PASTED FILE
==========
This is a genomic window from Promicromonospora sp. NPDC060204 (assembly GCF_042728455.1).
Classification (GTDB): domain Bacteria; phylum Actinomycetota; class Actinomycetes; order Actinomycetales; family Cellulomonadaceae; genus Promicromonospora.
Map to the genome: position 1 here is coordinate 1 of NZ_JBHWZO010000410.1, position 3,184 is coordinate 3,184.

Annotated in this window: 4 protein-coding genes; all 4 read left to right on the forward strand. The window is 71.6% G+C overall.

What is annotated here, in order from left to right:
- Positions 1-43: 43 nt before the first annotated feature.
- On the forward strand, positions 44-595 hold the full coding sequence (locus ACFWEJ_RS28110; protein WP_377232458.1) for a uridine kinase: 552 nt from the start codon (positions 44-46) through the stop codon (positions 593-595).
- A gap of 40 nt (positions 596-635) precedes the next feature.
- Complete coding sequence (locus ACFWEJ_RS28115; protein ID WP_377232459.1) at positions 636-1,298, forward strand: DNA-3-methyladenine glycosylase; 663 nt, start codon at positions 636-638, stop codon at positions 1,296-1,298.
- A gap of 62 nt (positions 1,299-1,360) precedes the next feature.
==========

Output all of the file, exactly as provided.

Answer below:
This is a genomic window from Promicromonospora sp. NPDC060204 (assembly GCF_042728455.1).
Classification (GTDB): domain Bacteria; phylum Actinomycetota; class Actinomycetes; order Actinomycetales; family Cellulomonadaceae; genus Promicromonospora.
Map to the genome: position 1 here is coordinate 1 of NZ_JBHWZO010000410.1, position 3,184 is coordinate 3,184.

Annotated in this window: 4 protein-coding genes; all 4 read left to right on the forward strand. The window is 71.6% G+C overall.

What is annotated here, in order from left to right:
- Positions 1-43: 43 nt before the first annotated feature.
- On the forward strand, positions 44-595 hold the full coding sequence (locus ACFWEJ_RS28110; protein WP_377232458.1) for a uridine kinase: 552 nt from the start codon (positions 44-46) through the stop codon (positions 593-595).
- A gap of 40 nt (positions 596-635) precedes the next feature.
- Complete coding sequence (locus ACFWEJ_RS28115; protein ID WP_377232459.1) at positions 636-1,298, forward strand: DNA-3-methyladenine glycosylase; 663 nt, start codon at positions 636-638, stop codon at positions 1,296-1,298.
- A gap of 62 nt (positions 1,299-1,360) precedes the next feature.